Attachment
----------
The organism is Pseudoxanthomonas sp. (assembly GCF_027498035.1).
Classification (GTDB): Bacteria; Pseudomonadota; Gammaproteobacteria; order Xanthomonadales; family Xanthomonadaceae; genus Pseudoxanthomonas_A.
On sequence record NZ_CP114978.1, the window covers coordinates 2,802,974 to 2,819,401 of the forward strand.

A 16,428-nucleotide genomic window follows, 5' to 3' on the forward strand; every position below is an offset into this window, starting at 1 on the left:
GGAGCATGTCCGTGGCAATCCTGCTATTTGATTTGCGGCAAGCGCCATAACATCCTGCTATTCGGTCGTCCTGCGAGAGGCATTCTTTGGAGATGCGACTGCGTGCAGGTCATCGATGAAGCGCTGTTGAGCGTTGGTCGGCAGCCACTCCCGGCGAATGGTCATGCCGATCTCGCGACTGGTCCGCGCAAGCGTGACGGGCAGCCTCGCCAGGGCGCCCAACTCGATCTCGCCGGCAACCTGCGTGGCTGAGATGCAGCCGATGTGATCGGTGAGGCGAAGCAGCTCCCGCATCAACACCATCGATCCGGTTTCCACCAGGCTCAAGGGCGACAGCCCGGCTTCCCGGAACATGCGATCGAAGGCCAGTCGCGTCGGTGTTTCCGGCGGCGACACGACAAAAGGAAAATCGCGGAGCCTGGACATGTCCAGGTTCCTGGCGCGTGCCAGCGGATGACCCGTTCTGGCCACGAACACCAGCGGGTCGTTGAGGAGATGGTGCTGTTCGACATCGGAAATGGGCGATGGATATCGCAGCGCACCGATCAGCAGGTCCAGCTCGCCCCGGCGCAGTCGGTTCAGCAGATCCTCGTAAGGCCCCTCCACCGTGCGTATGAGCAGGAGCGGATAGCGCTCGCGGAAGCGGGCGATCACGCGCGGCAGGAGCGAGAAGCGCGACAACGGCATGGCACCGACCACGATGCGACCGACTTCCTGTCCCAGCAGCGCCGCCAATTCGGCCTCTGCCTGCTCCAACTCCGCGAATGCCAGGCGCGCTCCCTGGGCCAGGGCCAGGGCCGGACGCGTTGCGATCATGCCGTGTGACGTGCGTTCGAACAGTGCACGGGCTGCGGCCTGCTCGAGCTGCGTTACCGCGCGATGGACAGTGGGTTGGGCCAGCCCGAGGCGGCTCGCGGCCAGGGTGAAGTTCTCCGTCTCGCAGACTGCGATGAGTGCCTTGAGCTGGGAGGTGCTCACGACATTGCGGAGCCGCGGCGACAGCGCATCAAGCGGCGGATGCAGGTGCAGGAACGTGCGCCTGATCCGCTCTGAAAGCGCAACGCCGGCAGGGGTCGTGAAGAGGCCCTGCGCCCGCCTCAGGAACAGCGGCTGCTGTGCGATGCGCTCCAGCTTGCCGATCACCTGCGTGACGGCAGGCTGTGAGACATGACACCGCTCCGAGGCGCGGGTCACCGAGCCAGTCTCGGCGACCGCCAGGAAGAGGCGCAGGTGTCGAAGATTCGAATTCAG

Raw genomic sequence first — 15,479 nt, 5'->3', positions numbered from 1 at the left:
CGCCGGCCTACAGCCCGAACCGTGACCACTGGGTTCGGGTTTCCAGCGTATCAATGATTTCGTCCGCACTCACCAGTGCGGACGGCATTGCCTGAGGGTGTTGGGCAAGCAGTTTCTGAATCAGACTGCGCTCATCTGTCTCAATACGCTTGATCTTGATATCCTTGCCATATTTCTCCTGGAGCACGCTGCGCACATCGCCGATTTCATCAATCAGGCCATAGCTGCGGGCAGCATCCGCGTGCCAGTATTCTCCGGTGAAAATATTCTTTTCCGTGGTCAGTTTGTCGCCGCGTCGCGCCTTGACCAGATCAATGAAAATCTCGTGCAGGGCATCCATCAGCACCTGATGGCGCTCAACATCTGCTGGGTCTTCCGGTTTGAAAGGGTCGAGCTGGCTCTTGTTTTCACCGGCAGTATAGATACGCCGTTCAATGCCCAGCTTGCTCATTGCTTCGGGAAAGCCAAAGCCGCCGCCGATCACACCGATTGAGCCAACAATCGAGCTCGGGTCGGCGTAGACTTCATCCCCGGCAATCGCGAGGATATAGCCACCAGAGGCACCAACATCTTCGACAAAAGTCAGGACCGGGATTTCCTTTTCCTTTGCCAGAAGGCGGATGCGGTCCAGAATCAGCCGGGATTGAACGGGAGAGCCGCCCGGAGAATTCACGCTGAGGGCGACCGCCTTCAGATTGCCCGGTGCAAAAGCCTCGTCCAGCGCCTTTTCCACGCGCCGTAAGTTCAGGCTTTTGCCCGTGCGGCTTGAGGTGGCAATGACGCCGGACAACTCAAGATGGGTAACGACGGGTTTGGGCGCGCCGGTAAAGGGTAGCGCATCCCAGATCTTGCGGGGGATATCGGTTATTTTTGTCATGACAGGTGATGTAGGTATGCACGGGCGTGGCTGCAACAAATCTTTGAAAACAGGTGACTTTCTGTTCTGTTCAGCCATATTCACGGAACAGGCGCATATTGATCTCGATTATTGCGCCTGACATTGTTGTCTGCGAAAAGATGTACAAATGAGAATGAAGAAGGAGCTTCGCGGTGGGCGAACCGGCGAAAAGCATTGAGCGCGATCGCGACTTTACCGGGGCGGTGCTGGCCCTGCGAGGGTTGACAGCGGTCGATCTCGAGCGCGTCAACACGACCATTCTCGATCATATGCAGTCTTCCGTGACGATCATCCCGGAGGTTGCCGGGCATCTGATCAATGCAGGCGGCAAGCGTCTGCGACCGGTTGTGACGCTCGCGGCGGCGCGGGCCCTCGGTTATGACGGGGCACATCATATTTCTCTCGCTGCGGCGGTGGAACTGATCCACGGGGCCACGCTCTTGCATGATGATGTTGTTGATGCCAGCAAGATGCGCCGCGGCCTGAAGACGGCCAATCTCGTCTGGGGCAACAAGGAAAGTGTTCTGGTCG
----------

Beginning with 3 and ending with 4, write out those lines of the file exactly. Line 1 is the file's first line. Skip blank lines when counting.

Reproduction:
On sequence record NZ_CP114978.1, the window covers coordinates 2,802,974 to 2,819,401 of the forward strand.

A 16,428-nucleotide genomic window follows, 5' to 3' on the forward strand; every position below is an offset into this window, starting at 1 on the left: